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CJM: FROM GENERATION TO GENERATION

Facing memories that are not ours, dealing with Postmemory

Interview with Pierre-François Galpin

According to Dr. Marianne Hirsch postmemory is “the relationship that the ‘generation after’ bears to the personal, collective, and cultural trauma of those who came before—to experiences they ‘remember’ only by means of the stories, images and behaviors among which they grew up. But these experiences were transmitted to them so deeply and affectively as to seem to constitute memories in their own right.”

Through their work, the twenty four international artists in this exhibition search, question, and reflect on the representation of truths related to ancestral and collective memory—ultimately attempting to deal with their own past. They remember and recall stories that were never theirs and assemble them in a variety of media to be seen, heard, and experienced by others. At once intimate and shared, the memories they work with are second-hand experiences, culled from a photograph they saw, or a story they heard, or even a once subconscious memory. The artists are secondary witnesses to the past events they use in their works, and it is precisely this distance in time and space that allows them to offer powerful narratives open to a wide range of interpretation and expression.

The exhibition is co-curated by CJM Assistant Curator Pierre-François Galpin and independent curator Lily Siegel.

Working in a variety of media the artists featured are:

Christian Boltanski, Nao Bustamante, Binh Danh, Silvina Der-Meguerditchian, Bernice Eisenstein, Eric Finzi, Nicholas Galanin, Guy Goldstein, Fotini Gouseti, Ellen Harvey, Aram Jibilian, Loli Kantor, Mike Kelley, Lisa Kokin, Ralph Lemon, Rä di Martino, Yong Soon Min, Fabio Morais, Elizabeth Moran, Vandy Rattana, Anri Sala, Wael Shawky, Hank Willis Thomas and Yamashiro Chikako

Pierre-François Galpin talked to Eleni Zymaraki Tzortzi.

E.Z. The exhibition’s point of departure is the concept of postmemory as coined by Dr. Marianne Hirsch.

What was the curatorial vision when you first started to organize the exhibition along with Lily Siegel? Does the final outcome fulfill your vision?

The exhibition had multiple beginnings that felt like coincidences. I have always been interested in how stories are shared from a family member to another (older or younger), and how these memories stick, or don’t, on one’s mind.In the fall of 2014, I heard Dr. Marianne Hirsch speak at the University of California, Berkeley about her groundbreaking work on postmemory. This inspired me to research artists whose work dealt with inherited memory in a variety of contexts. Coincidentally, my colleague at the time Lily Siegel came back from a trip to Israel where she met with contemporary artists dealing with these same issues. The two of us started talking about these ideas by bringingartworks that we had on our mind relating to the topic of inherited memory, or memories that are not one’s own. We began withAnriSala’sIntervista, FotiniGouseti’sKalavryta project, and Guy Goldstein’s EidistEid, and went on nearly two years of research, studio visits, and conversations with artists, curators, historians, etc. While we were working on the catalogue, then installing the show, it felt like a great accomplishment of our initial vision for the show, most especially how the works installed next to each other instantly create a dialogue of very distinct voices in the gallery.

E.Z. What is the role of postmemory in terms of dealing with the past individually and collectively and especially with the traumatic events of the past?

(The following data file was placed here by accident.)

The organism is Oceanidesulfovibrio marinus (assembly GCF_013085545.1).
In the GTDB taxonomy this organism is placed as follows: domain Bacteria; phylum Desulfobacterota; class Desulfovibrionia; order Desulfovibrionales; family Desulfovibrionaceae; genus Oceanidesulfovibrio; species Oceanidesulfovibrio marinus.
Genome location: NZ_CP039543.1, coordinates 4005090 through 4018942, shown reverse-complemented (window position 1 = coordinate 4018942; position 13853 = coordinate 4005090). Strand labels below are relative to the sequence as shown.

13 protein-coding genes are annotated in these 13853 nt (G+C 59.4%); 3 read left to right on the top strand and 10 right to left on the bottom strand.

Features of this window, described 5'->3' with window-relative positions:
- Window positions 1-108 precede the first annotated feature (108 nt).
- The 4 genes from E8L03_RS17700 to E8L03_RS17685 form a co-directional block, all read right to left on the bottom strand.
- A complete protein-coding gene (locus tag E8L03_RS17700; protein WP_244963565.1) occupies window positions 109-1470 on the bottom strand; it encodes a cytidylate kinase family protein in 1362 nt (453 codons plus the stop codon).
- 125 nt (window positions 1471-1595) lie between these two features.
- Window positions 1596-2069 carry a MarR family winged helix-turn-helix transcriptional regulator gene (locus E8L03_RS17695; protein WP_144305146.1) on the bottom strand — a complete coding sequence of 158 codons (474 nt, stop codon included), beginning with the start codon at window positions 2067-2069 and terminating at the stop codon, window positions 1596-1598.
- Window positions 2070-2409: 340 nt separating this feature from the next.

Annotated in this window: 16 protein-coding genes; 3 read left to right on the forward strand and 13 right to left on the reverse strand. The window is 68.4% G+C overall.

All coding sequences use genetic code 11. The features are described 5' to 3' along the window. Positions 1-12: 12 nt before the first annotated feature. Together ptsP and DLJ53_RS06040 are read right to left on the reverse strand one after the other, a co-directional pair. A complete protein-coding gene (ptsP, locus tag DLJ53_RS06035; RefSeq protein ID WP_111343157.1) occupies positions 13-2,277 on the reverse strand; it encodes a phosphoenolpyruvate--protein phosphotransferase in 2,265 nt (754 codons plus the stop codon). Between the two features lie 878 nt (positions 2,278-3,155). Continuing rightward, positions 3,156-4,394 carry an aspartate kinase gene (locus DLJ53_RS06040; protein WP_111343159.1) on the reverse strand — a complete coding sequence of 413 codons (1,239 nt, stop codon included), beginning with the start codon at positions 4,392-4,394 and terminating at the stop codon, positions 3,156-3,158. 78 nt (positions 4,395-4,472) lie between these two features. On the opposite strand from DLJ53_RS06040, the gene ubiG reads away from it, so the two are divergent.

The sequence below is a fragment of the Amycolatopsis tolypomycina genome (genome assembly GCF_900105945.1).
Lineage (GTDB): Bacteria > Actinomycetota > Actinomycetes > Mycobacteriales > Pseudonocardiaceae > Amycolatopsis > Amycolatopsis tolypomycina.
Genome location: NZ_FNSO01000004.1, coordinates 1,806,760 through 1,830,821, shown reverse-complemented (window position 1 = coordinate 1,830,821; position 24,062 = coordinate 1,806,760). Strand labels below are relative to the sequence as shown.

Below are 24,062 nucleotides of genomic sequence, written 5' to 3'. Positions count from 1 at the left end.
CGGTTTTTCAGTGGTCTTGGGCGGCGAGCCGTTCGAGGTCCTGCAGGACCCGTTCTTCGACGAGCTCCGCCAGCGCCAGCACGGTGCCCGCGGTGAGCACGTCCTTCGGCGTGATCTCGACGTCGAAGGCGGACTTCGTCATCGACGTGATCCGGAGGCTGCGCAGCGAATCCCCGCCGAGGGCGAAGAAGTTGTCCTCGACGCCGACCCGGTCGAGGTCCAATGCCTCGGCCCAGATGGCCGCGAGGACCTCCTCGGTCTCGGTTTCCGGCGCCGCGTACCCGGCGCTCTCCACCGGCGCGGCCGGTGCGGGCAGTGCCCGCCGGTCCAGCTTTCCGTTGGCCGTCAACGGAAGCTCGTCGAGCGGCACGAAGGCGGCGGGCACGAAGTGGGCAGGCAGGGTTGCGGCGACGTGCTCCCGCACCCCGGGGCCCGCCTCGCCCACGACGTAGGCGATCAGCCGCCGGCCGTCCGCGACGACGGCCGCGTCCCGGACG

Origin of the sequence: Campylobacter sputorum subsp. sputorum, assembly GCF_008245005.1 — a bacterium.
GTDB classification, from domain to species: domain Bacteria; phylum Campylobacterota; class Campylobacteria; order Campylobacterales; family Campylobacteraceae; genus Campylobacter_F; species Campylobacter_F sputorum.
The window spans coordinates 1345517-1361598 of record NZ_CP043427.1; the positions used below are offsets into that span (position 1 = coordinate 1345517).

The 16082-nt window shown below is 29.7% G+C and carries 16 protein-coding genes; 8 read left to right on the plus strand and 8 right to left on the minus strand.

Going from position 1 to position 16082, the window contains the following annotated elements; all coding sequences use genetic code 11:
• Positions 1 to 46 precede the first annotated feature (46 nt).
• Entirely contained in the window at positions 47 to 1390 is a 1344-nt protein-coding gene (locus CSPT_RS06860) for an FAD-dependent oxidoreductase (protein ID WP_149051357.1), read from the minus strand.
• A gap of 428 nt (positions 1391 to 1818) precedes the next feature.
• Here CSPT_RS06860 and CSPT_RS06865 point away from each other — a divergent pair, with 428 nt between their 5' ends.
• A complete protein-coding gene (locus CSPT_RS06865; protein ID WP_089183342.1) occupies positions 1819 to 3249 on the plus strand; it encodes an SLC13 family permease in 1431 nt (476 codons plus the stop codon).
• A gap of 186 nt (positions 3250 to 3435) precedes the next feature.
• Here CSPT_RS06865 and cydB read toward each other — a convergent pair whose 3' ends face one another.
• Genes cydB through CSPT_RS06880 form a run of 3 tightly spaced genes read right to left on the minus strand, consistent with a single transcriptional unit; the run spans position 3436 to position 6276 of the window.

In the context of the exhibition, we consider Dr. Hirsch’s definition of postmemoryas “the relationship that the ‘generation after’ bears to the personal, collective, and cultural trauma of those who came before—to experiences they ‘remember’ only by means of the stories, images and behaviors among which they grew up. But these experiences were transmitted to them so deeply and affectively as to seem to constitute memories in their own right.”[1] Our interpretation of “inherited memory” gathers memories that are formed from familial stories, popular culture, history and literature, experiences, etc. Some of the artists in the exhibition have created works inspired by these postmemories, very often blending both personal and collective memory. Also, creating this exhibition at The Contemporary Jewish Museum lead us to research extensively worksin Holocaust Studies about the way this specific memory is passed down from parents to children. The title of the exhibition embraces an important phrase found in Judaism, l’dorvador—the call to pass tradition from one generation to another.

E.Z. Could you talk to us about your choice of the artists participating in this exhibition? What is the value of the postmemories shared and visualized by them?

Starting with a few artists and artworks that Lily and I had in mind, we expanded our research with conversations with other curators, historians, and artists, while also looking at past exhibitions and many books. We both wanted to build an exhibition gathering strong and powerful works, where each artist’s voice would be heard equally. We also wanted to represent a large range of histories at a global scale (we have twenty-four artists from twelve countries) as well as a diversity of medium: video, photography, textile, sound, sculpture, painting, etc. As we were researching and building the checklist, themes emerged from the artworks themselves and lead us to group some of the works in the gallery, not around the content of their memories (narrating a same historical event), but rather how they connect with each other through different common threads, such as they way they retell these memories or the materials they use. For instance: the use of found photographs in the works of BinhDanh, Fabio Morais, and Hank Willis Thomas; the exploration of ancestral history in the works of Eric Finzi, Yong Soon Min, and AnriSala; the representation of remains of memory in the works of VandyRattana and Lisa Kokin; or memories from a near-future in the works of Ellen Harvey and Rä di Martino.